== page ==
I'm no more reconciled to pain than you and I've been trying to be for what seems like way too long. (Different situation, and don't read a thing about yourself into that statement.) I just know pain, but have not made my peace with it. All I've done is learn to respect people who say they feel it and never, ever, think it's "in their head" in that ignorant way that shows the judge understands nothing about pain perception. What a frickin' INSULT!

    Uh-oh. Self-absorbed digression. I meant only to say that I would not wish the daily pain experience on anyone. And that progress is a strange dance that's required between listening to the pain and ignoring the pain...sometimes one, sometimes, the other. I haven't mastered that, either, but I can mouthe it to death.

    Tell me about this book! And the pain. I think it's important to speak of pain; we're so often told to shut up and, when we comply, we add insult to their injury. How will we ever prod better research into pain perception and treatment if we don't speak?

  10. Thanks for the honest answer to "How are you?"
    Mostly people don't really want to know, but your case, like your pain, is different.
    And we can all identify with struggle.
    Linda Reeder

  11. For me, I thought of another problem with the question-- how are you?. A lot of times I simply don't want to think how I am. If a person doesn't be thinking all the time about pain, a problem, or something that went wrong. To have to think about it requires going 'there' and especially when someone is in healing mode, going 'there' isn't helpful if it's done over and over. I do think people mean well with it as a polite attempt at connection. I am not sure what is a better comment to use. Saying 'it's a nice day, isn't it?' doesn't always work either especially not for those that it is anything but a nice day!

  12. Linda, you are so right. People are identifying with my struggle and my "triumph" in being upright and mobile. They need to hear that I am fine so that they can be fine, too. And that's okay with me, usually. I didn't choose to become iconic but to some people I seem to represent something that they admire (not trying to blow my own horn, just telling you what is told to me). It seems awfully cruel to tell strangers about my perceived lack of progress. Mostly I just say " How do you think I am?" and give them a big smile.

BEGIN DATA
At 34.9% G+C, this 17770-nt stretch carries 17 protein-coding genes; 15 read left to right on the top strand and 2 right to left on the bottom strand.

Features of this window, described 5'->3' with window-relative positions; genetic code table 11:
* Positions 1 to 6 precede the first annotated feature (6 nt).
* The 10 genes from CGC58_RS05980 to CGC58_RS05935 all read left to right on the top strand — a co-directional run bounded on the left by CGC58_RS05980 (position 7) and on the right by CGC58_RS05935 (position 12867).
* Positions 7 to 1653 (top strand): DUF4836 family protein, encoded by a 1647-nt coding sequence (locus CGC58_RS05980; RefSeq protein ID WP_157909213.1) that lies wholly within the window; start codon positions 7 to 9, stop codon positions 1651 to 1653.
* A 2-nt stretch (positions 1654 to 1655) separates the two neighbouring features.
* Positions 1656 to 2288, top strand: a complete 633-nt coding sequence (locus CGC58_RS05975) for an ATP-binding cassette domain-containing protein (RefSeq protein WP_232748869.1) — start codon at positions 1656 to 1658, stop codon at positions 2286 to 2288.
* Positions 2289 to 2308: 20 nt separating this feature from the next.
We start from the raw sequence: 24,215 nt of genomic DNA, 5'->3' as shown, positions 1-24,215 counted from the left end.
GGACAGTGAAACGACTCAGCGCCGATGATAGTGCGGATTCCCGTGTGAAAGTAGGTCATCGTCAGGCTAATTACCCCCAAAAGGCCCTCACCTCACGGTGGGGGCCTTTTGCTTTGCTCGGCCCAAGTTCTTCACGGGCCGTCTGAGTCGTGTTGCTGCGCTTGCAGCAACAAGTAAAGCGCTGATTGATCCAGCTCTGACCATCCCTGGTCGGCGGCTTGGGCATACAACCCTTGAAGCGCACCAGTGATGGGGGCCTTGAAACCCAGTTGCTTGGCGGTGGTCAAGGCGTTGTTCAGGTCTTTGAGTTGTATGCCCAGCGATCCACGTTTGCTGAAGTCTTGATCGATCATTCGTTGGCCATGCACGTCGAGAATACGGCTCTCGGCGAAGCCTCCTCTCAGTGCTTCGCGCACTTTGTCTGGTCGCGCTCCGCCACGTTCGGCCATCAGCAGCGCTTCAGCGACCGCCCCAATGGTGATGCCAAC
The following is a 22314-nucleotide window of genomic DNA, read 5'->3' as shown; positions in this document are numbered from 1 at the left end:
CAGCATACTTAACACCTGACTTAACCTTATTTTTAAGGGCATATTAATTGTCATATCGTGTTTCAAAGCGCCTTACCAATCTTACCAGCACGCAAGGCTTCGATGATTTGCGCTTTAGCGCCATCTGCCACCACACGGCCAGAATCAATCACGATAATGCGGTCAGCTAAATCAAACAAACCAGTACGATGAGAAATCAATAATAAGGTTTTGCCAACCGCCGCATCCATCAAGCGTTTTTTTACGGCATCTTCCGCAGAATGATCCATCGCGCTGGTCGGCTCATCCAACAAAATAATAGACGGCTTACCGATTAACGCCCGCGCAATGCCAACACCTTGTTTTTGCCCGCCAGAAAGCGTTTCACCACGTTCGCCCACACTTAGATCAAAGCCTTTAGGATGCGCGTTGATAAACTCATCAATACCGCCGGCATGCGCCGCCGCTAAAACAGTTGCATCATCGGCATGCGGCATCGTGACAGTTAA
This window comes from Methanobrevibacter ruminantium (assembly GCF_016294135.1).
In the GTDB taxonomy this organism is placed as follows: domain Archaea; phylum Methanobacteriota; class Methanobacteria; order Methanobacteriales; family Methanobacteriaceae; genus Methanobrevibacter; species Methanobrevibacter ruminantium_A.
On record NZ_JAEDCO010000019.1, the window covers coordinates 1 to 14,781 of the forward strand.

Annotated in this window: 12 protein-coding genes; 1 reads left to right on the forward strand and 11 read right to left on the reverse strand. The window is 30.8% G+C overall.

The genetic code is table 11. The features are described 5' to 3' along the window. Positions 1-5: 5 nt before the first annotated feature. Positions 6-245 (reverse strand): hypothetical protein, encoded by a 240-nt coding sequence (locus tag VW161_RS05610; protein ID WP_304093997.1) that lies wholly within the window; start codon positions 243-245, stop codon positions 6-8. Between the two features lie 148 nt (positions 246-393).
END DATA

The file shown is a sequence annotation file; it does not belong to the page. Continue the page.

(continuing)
Doesn't help me much, b/c as Rain says, sometimes I just don't want to go there. But if helps others and that makes me smile so.....

    This is so complex.

  13. But remember that sometimes you need to put yourself first, and not worry that being honest with the questioner will make them not OK. xoxo

  14. It's a process. I'm your age and I can not imagine how difficult this is to recover from. Glad you and the Manipulator are working on it. Physical therapists are an amazing breed. Hubs and I both have been touched and improved by a PT. I hope you will be, too.

  15. You know people get shot all the time in the movies, and they are back in action a couple of days later. Actually, I'm not being flippant. It is this notion of little consequence for action that helps drive a lot of the crime we experience.

    Rarely do movies tell us of the months and months of pain and anguish that is the result of such action.

    Keep pushing, my friend.

  16. That you are sharing as much as you are is generous and courageous. But, ultimately, the choice is yours and, as the old song says, "Ain't no body's business but my own." I believe your pain will ease and will lessen to the point you can ignore it. Your neural pathways are regrouping, reforming, forming, and making noise as they do. Pain is one of the conditions that neural net tells you about. And we know diddly about how it all works. My husband does research in the area of pain -- neuro-chemistry -- he's not giving up. New pain management tools are in the pipeline and a new understanding is emerging. In the meanwhile your attitude will help you and the hydrocodone is there when you need it. Scream if you need to. Use vulgar language. Have bad thoughts. Do whatever you need to. Those of us who live with different types of pain are rooting for you. Thank you again for sharing your personal journey, and just ignore the people who confuse personal with intimate, they are delusional or unimportant.